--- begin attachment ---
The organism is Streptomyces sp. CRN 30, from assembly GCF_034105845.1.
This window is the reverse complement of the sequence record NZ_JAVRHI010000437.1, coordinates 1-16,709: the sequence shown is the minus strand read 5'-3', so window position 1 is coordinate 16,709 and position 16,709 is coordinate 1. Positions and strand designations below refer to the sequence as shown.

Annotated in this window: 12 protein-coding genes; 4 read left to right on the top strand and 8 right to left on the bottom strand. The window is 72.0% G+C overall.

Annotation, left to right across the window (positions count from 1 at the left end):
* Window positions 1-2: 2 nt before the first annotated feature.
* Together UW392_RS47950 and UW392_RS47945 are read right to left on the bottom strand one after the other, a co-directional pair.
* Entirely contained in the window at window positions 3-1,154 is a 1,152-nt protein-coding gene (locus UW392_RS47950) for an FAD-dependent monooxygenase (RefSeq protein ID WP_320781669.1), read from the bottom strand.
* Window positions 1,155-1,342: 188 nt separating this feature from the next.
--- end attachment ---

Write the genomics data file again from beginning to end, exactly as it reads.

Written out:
The organism is Streptomyces sp. CRN 30, from assembly GCF_034105845.1.
This window is the reverse complement of the sequence record NZ_JAVRHI010000437.1, coordinates 1-16,709: the sequence shown is the minus strand read 5'-3', so window position 1 is coordinate 16,709 and position 16,709 is coordinate 1. Positions and strand designations below refer to the sequence as shown.

Annotated in this window: 12 protein-coding genes; 4 read left to right on the top strand and 8 right to left on the bottom strand. The window is 72.0% G+C overall.

Annotation, left to right across the window (positions count from 1 at the left end):
* Window positions 1-2: 2 nt before the first annotated feature.
* Together UW392_RS47950 and UW392_RS47945 are read right to left on the bottom strand one after the other, a co-directional pair.
* Entirely contained in the window at window positions 3-1,154 is a 1,152-nt protein-coding gene (locus UW392_RS47950) for an FAD-dependent monooxygenase (RefSeq protein ID WP_320781669.1), read from the bottom strand.
* Window positions 1,155-1,342: 188 nt separating this feature from the next.